Mind you, this isn’t a feminist or even an atheist rant. I’m not for or against marriage; I really just don’t care. Most marriages end up in divorce, anyway — oops, except for my Predominantly Christian Country because divorce isn’t legal here.
But what if I should chance upon a smart, sexy Mister Right and want to start a family? I feel like marriage is not necessary for starting a family anyway, but if Mister Right is of a certain religion (though I’d probably prefer an atheist) and would want to get married the traditional way, I wouldn’t object. I see marriage the same way I see Christmas: I love the frivolities (in this case, cake, pretty dresses and a fancy reception), but I’m indifferent to the “significance” of it all.
If I were still a Catholic, I’d probably take the Angelina Jolie or Sarah Silverman route and proclaim that I wouldn’t get married until the gays and lesbians could. Which, in my country? Not in a million years.
The extent of my truthiness (TM Stephen Colbert) September 23, 2007Posted by Teen Atheist in friends, issues.
Tags: atheism, Camille, Fred, religion, Tyler
As I’d previously mentioned, three of my friends know that I’m an atheist. One, whom I shall call Fred*, is somebody I might consider a little batshit crazy. I’m not sure if he’s an atheist like me, because he flip-flops a lot, but I knew he wouldn’t care in the least whether or not I was, so I told him. Another friend, Tyler*, is the friend I consult with all my hyper-dramatic teen angst problems (read: family problems). He’s one of the most sensible, honest people I know, which is why he is my go-to guy. One catch: he’s religious — some form of Christianity that I don’t know how to translate into English, let’s just call it Protestantism until I can find a better-fitting label (er, Jehovah’s Witness? Man, I stray further and further from “politically correct” with every word I type). The third friend, Camille*, is a friend residing overseas whom I exchange wacky anecdotes with on a daily basis. She lives in California, which is generally a more open-minded place than my Predominantly Christian Country, so I felt comfortable in telling her. She didn’t mind it; she told me that a lot of her friends in California are atheists, too.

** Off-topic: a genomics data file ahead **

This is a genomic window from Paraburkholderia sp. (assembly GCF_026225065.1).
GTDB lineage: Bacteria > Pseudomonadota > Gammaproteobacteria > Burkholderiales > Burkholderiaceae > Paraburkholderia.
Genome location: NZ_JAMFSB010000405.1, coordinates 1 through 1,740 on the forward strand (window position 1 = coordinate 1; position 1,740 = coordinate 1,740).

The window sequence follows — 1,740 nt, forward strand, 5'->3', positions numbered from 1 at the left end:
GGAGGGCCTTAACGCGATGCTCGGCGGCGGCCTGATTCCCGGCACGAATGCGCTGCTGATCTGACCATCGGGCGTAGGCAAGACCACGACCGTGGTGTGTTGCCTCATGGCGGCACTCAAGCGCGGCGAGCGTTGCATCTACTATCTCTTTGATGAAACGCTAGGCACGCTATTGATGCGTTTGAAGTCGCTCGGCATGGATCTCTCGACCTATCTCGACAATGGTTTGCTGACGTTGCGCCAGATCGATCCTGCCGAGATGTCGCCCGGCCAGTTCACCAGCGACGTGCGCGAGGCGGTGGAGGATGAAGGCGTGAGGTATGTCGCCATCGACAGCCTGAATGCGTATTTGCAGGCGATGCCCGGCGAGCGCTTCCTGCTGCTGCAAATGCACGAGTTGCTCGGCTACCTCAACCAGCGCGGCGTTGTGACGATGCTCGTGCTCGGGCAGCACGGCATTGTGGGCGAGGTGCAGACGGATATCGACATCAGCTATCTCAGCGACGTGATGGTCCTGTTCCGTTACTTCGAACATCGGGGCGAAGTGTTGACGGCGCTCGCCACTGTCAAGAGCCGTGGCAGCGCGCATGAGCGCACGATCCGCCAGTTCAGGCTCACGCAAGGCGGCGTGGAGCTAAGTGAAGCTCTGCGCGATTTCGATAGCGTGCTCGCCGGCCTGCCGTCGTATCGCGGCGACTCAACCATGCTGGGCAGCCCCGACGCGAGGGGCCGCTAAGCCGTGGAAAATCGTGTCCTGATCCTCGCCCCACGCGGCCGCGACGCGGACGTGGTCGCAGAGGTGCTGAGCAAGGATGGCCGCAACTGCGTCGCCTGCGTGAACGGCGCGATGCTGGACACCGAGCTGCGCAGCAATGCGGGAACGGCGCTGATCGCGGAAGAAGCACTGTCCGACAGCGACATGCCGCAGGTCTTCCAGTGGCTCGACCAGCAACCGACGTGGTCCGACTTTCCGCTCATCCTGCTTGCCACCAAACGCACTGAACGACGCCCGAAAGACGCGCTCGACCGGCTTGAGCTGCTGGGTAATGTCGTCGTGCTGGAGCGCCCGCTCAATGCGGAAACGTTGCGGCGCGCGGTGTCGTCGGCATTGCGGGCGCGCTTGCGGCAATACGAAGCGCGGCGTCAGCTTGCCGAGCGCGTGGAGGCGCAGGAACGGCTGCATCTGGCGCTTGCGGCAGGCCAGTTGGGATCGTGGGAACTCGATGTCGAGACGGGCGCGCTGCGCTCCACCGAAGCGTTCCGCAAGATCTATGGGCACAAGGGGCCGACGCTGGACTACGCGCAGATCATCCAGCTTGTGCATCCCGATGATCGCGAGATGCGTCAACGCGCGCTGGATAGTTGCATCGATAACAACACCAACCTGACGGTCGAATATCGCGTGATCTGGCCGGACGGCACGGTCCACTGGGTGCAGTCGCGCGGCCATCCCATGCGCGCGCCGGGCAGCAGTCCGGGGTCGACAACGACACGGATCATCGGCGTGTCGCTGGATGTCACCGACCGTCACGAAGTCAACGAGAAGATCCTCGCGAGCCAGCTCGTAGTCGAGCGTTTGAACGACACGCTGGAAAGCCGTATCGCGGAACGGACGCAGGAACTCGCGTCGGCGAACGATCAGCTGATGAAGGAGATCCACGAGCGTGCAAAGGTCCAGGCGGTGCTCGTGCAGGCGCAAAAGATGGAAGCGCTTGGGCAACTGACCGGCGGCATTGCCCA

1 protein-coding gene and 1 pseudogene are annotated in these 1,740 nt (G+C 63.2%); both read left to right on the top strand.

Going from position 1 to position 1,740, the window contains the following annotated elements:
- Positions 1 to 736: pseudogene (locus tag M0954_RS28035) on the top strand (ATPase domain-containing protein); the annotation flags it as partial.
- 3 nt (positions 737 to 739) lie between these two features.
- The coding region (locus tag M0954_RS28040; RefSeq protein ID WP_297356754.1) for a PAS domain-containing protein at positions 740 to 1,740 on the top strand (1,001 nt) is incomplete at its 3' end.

Obviously, I’ll be talking about Tyler today.
Remember the text-message altercation I had with my younger brother, Pete? At the end of it I was at home, reduced to tears, and not just the silent tears that I normally cry. I’m talking serious caterwauling and crumbling to the floor here. In dire need of some reassurance (because up until that point I had seen Pete as my best friend), I crawled to the phone and dialed Tyler’s number.
After babbling endlessly about how Pete trampled all over my ego, I finally admitted to Tyler the root of the problem: my atheism had forged a divide between myself and my pseudo-religious brother.
“You’re not a bad person,” Tyler assured me, and I believed him. But then he asked, “Are you absolutely sure you’re an atheist? For good?”
Knowing Tyler’s God-centric nature, I lied. “No. I’m always open to believing again.”
“See? You’re a good person. Your brother is just upset because he looks up to you, so it’s a disappointment for him to find that you don’t believe in God.”
Look, independent of his religion and his bias against atheists, Tyler is a wise and kind person, and an indispensable friend to me. I have a feeling that if I’d told him the whole truth (that I’m probably going to stay this way for the rest of my life), he might have been convinced himself that I was as “evil” as Pete said I was, so for the moment, I’m going to have to keep up this half-truth. Until I can find another wise, advice-giving friend who is more tolerant of atheists, the ball’s in Tyler’s court.
*not their real names